Bring kids for eye exam as early as possible

Orbis physicians urge parents

Nur Uddin Alamgir

24 November, 2017 12:00 AM printer

Bring kids for eye exam as early as possible

A Bangladeshi doctor receives training from experts of the Flying Eye Hospital of Orbis at Shah Amanat International Airport in Chittagong on Thursday.-sun Photo

CHITTAGONG: Twelve-year-old Nasima Khatun is second among four children of her farmer father Shamsul Haque hailing from Manikchhari upazila of Khagrachhari hill district.

Nasima had been suffering from very low-vision for the last four years. Her illness put her farmer father into a great trouble.

Being informed about Chittagong Eye Infirmary and Training Complex (CEITC), the largest non-government eye hospital in this region at Pahartali in the port city, he brought Nasima at the hospital.

But, he was not actually ready for a good news that was waiting for him at the hospital.

Nasima was chosen for surgery of her cataract by the international voluntary surgeons of Orbis, an international non-profit organisation working to eliminate avoidable blindness across the world.

As per doctors’ advice, Nasima was admitted to the CEITC for getting prepared for the surgery at free of cost.

Her surgery was conducted at Orbis Flying Eye Hospital (FEH), the world’s only US-accredited teaching hospital on board an MD-10 aircraft, at Chittagong Shah Amanat International Airport on Wednesday.

This correspondent found her father Shamsul Hoque sitting at a room of the FEH before her surgery at the state-of-the-art operation theatre (OT).

Shamsul said, “It was actually a blessing from Allah for me to have my child operated by specialist surgeons at a hospital that is equipped with the latest technologies of eye care services.”

“I am very happy to get such an opportunity for treatment of my ailing daughter,” he said.

At that time, some 45 eye doctors from different hospitals of the country were seen watching live surgery on an eight-year-old girl child very much attentively at a room in the aircraft.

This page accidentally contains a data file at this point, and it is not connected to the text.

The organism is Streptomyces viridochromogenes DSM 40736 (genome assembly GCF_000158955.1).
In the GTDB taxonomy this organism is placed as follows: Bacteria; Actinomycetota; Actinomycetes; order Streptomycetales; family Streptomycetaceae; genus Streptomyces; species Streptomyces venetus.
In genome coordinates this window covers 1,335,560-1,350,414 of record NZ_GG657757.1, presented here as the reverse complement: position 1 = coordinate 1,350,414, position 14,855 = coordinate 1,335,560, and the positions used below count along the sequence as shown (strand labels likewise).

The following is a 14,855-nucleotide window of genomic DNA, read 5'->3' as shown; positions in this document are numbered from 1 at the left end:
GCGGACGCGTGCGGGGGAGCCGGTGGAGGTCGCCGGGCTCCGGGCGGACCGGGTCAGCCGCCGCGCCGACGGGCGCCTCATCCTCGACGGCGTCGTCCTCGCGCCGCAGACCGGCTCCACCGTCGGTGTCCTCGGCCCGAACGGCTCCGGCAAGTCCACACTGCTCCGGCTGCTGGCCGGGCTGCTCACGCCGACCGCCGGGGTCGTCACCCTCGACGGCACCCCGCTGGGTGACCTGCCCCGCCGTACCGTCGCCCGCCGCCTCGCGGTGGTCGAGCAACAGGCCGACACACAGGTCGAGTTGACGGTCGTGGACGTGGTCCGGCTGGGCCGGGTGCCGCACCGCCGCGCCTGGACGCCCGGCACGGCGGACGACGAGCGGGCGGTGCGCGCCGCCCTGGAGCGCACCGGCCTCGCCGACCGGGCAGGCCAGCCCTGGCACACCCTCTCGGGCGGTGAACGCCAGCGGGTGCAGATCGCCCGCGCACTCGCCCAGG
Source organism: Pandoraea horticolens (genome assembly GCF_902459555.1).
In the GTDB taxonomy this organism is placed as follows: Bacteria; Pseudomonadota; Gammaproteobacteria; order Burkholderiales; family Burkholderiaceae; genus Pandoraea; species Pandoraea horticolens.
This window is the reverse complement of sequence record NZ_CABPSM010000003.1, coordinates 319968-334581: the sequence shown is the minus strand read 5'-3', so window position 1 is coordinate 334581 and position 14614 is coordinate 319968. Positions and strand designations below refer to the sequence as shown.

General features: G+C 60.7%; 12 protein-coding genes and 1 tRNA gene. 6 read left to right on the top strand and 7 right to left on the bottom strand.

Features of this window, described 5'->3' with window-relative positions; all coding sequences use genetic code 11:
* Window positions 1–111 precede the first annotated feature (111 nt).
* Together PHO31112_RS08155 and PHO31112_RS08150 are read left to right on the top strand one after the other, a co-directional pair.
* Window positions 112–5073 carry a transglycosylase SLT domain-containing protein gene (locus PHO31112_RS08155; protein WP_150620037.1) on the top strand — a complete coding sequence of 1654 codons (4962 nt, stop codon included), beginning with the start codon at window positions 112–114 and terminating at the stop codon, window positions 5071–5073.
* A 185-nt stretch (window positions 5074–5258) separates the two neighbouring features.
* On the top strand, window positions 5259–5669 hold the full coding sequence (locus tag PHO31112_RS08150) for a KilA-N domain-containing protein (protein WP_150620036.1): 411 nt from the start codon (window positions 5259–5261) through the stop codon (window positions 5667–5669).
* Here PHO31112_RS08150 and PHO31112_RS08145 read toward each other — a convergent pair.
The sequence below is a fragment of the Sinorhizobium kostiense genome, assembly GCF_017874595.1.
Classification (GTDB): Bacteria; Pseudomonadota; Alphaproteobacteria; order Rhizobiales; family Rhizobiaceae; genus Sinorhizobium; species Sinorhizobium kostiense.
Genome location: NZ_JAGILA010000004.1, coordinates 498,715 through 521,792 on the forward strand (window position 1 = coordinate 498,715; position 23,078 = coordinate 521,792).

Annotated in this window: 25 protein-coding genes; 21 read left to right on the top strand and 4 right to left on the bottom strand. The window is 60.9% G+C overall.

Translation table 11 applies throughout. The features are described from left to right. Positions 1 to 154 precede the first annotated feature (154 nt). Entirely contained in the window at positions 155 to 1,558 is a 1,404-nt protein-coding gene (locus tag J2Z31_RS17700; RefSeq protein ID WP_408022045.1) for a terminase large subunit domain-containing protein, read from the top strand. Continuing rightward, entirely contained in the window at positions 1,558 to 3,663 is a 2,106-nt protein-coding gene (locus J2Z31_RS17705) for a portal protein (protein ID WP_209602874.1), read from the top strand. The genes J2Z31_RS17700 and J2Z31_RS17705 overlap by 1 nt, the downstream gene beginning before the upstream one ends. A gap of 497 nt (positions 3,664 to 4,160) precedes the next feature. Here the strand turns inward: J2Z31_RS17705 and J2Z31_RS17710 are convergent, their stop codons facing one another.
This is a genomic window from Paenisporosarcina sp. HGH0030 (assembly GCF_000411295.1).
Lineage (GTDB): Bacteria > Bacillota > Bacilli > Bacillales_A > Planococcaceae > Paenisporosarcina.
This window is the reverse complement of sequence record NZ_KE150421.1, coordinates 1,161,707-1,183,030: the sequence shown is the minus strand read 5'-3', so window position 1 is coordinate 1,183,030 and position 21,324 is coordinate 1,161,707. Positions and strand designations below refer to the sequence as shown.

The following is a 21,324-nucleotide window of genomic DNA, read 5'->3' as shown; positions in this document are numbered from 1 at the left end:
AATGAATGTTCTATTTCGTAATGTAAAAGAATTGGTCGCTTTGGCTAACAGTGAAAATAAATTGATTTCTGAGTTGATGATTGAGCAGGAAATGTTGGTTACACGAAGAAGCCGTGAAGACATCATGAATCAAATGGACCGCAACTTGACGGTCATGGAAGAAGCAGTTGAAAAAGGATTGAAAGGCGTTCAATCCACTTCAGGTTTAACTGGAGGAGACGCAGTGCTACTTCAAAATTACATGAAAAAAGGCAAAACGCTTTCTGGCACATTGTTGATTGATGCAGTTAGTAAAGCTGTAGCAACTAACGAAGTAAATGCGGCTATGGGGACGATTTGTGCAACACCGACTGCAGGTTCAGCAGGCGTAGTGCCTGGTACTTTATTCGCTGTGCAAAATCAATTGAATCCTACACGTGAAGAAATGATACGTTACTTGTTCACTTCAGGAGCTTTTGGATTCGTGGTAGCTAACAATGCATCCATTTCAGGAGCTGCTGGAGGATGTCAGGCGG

The surgery was being conducted in two rooms behind the space from where the doctors were watching it on a large screen.

Dr Ramesh Kekunnaya, a voluntary surgeon at Orbis, was conducting the surgery and describing the steps one by one. He was also inviting questions over loud speaker from the doctors who were watching it.

Not only for doctors on board the aircraft, the surgery was broadcast live for the eye care professionals at remote corners across the globe.

Some doctors were also seen sharing their experiences through a modern simulator at another room of the aircraft which has also a three-bed recovery room for the operated patients.

Coming out of the OT after completion of the surgery, Dr Ramesh, who works at  LV Prasad Eye Institute at Hyderabad in India, said that they had screened some 26 patients on Sunday and finally chose eight cases for surgery.

“During screening, we found that most of the children affected by paediatric cataract came to the hospital very late, which is not good,” he said.

“Parents should bring their children to doctors as early as possible for eye check up so that the children get a very good care. We need to make people, including parents and schoolteachers, aware about the necessity to bring children to doctors and specialists early,” said Dr Ramesh.

“It is also the aim of Orbis International. We are trying to create awareness and train people who are ophthalmologist, anaesthesiologist and other healthcare professionals, including nurses,” he said.

“As local ophthalmologists are already doing paediatric cataract surgery, we are here to strengthen their surgical and clinical skills in a complicated situation. We are sharing the experiences to take their skills to the next level,” Dr Ramesh added.

Global Medical Director of Orbis Jonathan Lord said that they are very delighted to be in Bangladesh with their flying eye hospital on an MD-10 aircraft.

“This is our 10th visit to Bangladesh and fourth in Chittagong. Our programme is aimed at increasing skills of local eye care professionals, including doctors, anaesthesiologists, nurses and biomedical engineers,” he said.

“We have an office at Dhaka and Orbis started working in Bangladesh in 1985. It has kept a huge impact here in paediatric services,” the director said.

“We have set up the first dedicated eye unit in Bangladesh. We have some projects running here and in India. We hope to enlarge the projects,” he said.

Putting up statistics, he said that their programme emphasises on treating children along with others.

Dr Nuzhat Choudhury, who came from Bangabandhu Sheikh Mujib Medical University (BSMMU) for receiving training, said that it is a great opportunity to have hands-on training and exchange of experiences from the international physicians.

Terming the initiative as very much helpful, she expected the arrival of Orbis in Bangladesh regularly.